On a certain level, the Nationals’ decision Friday night not to tender a contract to Luke Voit made sense. They never coveted the 31-year-old in the first place. He was simply a player added to last summer’s haul of prospects in the Juan Soto-Josh Bell deal with the Padres because the Nats needed one actual big leaguer who could finish out the season with them.
Voit wasn’t going to be part of the Nats’ long-term plan, so why spend $8 million or so via arbitration to bring him back?
That’s all sound logic, except for the end result of all this: The Nationals now need to acquire two more bats this winter, and there’s a good chance it’ll cost them more than $8 million to find somebody at least as productive as Voit.
At this early stage of the offseason, we can probably safely name six of the projected nine members of the Opening Day 2023 lineup: Keibert Ruiz behind the plate, Joey Meneses at first base (or maybe left field), Luis García and CJ Abrams in the middle infield, Victor Robles in center field and Lane Thomas in right field.
Third base will be up for grabs, with Carter Kieboom attempting to return from Tommy John surgery, Ildemaro Vargas returning after a surprisingly productive couple of months to end the season and Jake Alu now on the 40-man roster after putting up some shockingly good numbers at Triple-A Rochester.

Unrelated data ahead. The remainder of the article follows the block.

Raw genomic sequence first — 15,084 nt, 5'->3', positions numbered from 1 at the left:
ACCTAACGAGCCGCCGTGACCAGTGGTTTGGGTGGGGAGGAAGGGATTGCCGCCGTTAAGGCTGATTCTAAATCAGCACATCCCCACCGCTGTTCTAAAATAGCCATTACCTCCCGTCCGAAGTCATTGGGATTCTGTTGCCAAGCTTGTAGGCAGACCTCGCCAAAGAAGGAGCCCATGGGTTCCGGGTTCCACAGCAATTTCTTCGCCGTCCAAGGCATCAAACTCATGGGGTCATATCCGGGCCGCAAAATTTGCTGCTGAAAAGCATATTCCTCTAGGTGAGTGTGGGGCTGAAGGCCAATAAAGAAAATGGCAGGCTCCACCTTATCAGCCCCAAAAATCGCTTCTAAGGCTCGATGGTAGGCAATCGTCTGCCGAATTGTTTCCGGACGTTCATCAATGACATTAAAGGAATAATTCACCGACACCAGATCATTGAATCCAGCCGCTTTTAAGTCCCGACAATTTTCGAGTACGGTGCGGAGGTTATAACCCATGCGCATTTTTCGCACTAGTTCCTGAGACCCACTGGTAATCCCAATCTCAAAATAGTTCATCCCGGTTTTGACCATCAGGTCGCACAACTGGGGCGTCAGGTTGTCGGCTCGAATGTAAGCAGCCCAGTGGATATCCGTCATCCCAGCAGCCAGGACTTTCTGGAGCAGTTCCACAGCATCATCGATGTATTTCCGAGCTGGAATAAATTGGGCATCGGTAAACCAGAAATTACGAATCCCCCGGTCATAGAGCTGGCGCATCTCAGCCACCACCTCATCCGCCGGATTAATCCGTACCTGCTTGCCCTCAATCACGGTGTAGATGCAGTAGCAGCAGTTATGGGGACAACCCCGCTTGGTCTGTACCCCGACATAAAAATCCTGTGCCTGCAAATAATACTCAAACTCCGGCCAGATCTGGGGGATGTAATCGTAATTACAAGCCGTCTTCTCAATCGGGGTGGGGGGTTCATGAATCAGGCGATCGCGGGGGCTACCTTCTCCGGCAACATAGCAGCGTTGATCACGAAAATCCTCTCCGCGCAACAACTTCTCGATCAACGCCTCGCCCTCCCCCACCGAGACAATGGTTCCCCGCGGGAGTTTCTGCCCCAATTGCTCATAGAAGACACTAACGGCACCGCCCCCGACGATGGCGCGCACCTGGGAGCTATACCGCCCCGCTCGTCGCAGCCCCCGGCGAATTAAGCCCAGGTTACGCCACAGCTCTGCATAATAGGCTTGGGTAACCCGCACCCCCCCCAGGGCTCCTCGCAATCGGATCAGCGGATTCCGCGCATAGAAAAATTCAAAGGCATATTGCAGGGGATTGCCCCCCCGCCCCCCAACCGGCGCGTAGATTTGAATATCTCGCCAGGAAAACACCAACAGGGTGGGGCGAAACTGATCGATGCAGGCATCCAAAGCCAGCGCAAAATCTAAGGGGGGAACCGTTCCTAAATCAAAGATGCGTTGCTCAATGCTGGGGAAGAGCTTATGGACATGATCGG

So that leaves left field and designated hitter. (Or first base, if Meneses is moved to the outfield or is made DH.)
There’s nothing wrong if the Nationals believe they need to upgrade at both positions. This lineup needs a lot more punch, and established hitters would be oh so welcome right now. But are they in a position to spend what it will probably cost to acquire two established hitters? Because if they aren’t, they don’t exactly have any great in-house options to fill either of those spots.
At the moment, the only left field candidates on the roster are Alex Call and Josh Palacios. It’s hard to believe the Nationals would enter spring training with nothing more than that.
And at DH … well, it would have to be Call or Palacios or the loser of the third base competition or Riley Adams. Point is, there isn’t anybody in the fold already to fill that significant void.
We’ve outlined here before how little the Nationals have committed to their 2023 payroll. It’s pretty much Stephen Strasburg, Patrick Corbin and not much else of consequence. So there should be plenty of room to spend money on both a left fielder and a DH. But will Mike Rizzo be allowed to do that?
As with every other major decision the Nats need to make this winter, it’s really hard to know the answer right now.